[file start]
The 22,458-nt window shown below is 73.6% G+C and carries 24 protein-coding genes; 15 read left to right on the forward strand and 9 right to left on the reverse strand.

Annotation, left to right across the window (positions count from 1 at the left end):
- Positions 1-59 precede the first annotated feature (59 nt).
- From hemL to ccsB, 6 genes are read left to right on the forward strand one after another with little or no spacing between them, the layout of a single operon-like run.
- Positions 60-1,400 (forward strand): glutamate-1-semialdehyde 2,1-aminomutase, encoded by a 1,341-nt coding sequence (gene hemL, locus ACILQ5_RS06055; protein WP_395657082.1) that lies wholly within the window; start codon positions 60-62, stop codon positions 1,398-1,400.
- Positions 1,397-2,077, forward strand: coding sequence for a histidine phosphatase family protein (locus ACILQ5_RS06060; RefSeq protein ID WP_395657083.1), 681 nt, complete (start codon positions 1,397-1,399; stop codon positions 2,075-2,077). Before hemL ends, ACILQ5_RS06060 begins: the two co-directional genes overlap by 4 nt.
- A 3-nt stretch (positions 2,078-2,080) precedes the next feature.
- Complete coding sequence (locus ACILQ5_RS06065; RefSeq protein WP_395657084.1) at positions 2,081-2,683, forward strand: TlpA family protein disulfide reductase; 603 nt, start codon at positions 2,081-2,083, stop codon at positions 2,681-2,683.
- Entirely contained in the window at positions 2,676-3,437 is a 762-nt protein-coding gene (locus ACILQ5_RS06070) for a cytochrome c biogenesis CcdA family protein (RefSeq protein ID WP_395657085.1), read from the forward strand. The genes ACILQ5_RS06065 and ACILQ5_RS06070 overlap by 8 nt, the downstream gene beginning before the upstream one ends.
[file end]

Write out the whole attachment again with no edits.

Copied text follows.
The 22,458-nt window shown below is 73.6% G+C and carries 24 protein-coding genes; 15 read left to right on the forward strand and 9 right to left on the reverse strand.

Annotation, left to right across the window (positions count from 1 at the left end):
- Positions 1-59 precede the first annotated feature (59 nt).
- From hemL to ccsB, 6 genes are read left to right on the forward strand one after another with little or no spacing between them, the layout of a single operon-like run.
- Positions 60-1,400 (forward strand): glutamate-1-semialdehyde 2,1-aminomutase, encoded by a 1,341-nt coding sequence (gene hemL, locus ACILQ5_RS06055; protein WP_395657082.1) that lies wholly within the window; start codon positions 60-62, stop codon positions 1,398-1,400.
- Positions 1,397-2,077, forward strand: coding sequence for a histidine phosphatase family protein (locus ACILQ5_RS06060; RefSeq protein ID WP_395657083.1), 681 nt, complete (start codon positions 1,397-1,399; stop codon positions 2,075-2,077). Before hemL ends, ACILQ5_RS06060 begins: the two co-directional genes overlap by 4 nt.
- A 3-nt stretch (positions 2,078-2,080) precedes the next feature.
- Complete coding sequence (locus ACILQ5_RS06065; RefSeq protein WP_395657084.1) at positions 2,081-2,683, forward strand: TlpA family protein disulfide reductase; 603 nt, start codon at positions 2,081-2,083, stop codon at positions 2,681-2,683.
- Entirely contained in the window at positions 2,676-3,437 is a 762-nt protein-coding gene (locus ACILQ5_RS06070) for a cytochrome c biogenesis CcdA family protein (RefSeq protein ID WP_395657085.1), read from the forward strand. The genes ACILQ5_RS06065 and ACILQ5_RS06070 overlap by 8 nt, the downstream gene beginning before the upstream one ends.